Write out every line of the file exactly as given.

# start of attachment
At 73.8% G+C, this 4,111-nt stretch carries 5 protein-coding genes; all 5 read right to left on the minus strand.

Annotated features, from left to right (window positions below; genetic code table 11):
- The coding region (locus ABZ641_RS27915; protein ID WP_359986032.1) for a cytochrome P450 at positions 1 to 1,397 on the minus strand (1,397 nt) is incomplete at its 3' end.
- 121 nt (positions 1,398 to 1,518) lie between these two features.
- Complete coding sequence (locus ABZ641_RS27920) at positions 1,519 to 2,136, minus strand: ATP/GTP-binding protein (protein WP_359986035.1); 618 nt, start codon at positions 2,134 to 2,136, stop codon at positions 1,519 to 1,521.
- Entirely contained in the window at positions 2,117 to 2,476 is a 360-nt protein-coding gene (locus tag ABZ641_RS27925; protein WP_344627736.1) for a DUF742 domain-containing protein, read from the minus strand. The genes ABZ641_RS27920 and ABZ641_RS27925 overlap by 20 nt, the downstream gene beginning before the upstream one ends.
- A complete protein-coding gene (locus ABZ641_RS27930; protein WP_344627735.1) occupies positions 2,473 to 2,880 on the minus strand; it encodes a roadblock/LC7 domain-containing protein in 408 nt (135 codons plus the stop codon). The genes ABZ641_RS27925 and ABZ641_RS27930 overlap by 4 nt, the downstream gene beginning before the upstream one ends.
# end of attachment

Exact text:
At 73.8% G+C, this 4,111-nt stretch carries 5 protein-coding genes; all 5 read right to left on the minus strand.

Annotated features, from left to right (window positions below; genetic code table 11):
- The coding region (locus ABZ641_RS27915; protein ID WP_359986032.1) for a cytochrome P450 at positions 1 to 1,397 on the minus strand (1,397 nt) is incomplete at its 3' end.
- 121 nt (positions 1,398 to 1,518) lie between these two features.
- Complete coding sequence (locus ABZ641_RS27920) at positions 1,519 to 2,136, minus strand: ATP/GTP-binding protein (protein WP_359986035.1); 618 nt, start codon at positions 2,134 to 2,136, stop codon at positions 1,519 to 1,521.
- Entirely contained in the window at positions 2,117 to 2,476 is a 360-nt protein-coding gene (locus tag ABZ641_RS27925; protein WP_344627736.1) for a DUF742 domain-containing protein, read from the minus strand. The genes ABZ641_RS27920 and ABZ641_RS27925 overlap by 20 nt, the downstream gene beginning before the upstream one ends.
- A complete protein-coding gene (locus ABZ641_RS27930; protein WP_344627735.1) occupies positions 2,473 to 2,880 on the minus strand; it encodes a roadblock/LC7 domain-containing protein in 408 nt (135 codons plus the stop codon). The genes ABZ641_RS27925 and ABZ641_RS27930 overlap by 4 nt, the downstream gene beginning before the upstream one ends.